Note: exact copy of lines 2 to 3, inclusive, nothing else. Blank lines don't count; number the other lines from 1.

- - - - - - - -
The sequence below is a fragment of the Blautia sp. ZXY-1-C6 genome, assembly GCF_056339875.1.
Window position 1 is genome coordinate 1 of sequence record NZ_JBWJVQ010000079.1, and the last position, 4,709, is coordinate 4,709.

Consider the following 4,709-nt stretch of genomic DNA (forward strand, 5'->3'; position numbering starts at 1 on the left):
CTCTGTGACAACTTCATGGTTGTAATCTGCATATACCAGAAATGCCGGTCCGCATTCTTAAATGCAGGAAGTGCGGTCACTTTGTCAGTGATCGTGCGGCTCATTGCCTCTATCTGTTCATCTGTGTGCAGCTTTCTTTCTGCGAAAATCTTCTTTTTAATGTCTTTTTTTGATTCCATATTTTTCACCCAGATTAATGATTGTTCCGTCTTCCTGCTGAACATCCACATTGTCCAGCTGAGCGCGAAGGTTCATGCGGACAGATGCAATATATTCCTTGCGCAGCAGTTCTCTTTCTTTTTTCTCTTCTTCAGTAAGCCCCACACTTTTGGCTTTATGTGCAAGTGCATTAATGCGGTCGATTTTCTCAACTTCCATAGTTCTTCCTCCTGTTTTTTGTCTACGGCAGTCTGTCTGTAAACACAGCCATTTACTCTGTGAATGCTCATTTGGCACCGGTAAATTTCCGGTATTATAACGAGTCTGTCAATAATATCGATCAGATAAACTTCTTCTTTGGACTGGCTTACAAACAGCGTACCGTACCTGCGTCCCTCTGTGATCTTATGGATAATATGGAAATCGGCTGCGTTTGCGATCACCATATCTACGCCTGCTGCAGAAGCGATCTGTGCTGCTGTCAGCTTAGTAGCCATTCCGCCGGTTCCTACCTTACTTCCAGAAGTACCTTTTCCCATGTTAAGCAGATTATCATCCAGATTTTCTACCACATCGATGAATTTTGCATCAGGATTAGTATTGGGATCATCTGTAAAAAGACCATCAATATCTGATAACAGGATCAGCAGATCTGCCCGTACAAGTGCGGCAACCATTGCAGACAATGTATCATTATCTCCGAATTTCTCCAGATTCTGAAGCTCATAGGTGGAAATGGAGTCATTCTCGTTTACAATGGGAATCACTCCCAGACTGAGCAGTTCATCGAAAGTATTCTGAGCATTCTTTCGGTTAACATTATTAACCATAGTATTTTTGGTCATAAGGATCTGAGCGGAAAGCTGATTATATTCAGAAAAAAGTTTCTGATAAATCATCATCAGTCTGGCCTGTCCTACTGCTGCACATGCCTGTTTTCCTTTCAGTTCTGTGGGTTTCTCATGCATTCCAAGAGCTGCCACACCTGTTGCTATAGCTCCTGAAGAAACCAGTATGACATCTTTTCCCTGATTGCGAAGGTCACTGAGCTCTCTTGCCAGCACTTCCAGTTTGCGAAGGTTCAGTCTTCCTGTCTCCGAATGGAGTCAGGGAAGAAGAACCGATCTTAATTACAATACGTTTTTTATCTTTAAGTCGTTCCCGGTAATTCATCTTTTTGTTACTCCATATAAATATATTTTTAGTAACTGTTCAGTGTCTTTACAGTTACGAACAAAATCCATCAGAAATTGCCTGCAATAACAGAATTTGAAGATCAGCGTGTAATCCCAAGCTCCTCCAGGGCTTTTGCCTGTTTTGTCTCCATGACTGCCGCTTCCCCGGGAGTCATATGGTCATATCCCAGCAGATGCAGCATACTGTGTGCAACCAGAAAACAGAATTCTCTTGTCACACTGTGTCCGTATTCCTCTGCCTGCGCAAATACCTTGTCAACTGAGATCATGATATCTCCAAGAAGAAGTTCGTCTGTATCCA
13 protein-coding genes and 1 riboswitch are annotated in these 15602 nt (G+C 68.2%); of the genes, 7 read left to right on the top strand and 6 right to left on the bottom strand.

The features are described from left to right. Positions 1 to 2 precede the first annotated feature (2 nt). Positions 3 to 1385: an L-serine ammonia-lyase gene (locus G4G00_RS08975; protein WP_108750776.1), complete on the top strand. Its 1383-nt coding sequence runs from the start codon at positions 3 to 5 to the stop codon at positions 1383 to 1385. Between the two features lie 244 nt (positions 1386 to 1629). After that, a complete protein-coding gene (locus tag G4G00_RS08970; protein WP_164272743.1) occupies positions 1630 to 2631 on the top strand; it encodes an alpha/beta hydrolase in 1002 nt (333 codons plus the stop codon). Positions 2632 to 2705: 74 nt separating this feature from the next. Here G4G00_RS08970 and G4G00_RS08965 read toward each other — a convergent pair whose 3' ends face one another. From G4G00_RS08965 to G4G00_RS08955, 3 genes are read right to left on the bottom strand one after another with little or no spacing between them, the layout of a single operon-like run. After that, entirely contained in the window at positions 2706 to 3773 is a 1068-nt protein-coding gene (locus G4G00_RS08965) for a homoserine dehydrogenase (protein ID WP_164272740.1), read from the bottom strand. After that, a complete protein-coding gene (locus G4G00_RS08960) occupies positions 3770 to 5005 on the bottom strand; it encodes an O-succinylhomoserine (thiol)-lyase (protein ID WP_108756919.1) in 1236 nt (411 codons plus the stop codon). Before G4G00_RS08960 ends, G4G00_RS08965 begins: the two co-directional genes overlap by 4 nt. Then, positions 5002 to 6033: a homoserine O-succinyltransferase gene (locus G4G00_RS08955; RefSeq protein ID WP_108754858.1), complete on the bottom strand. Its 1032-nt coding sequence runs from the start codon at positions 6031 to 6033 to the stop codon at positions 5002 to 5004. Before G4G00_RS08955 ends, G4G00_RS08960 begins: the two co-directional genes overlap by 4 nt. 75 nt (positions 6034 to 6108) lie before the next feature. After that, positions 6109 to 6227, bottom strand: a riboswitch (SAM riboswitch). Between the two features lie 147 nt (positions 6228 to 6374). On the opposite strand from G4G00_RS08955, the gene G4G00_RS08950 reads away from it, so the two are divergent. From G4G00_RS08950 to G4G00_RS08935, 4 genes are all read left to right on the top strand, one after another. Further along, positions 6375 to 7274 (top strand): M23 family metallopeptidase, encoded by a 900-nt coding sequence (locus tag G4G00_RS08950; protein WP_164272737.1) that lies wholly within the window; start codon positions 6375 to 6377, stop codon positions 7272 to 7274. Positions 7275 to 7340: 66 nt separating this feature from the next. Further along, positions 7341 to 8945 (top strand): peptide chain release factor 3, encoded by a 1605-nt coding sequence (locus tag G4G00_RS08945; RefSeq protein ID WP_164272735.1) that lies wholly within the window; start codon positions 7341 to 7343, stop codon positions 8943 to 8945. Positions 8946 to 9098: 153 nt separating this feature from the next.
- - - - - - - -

Window position 1 is genome coordinate 1 of sequence record NZ_JBWJVQ010000079.1, and the last position, 4,709, is coordinate 4,709.

Consider the following 4,709-nt stretch of genomic DNA (forward strand, 5'->3'; position numbering starts at 1 on the left):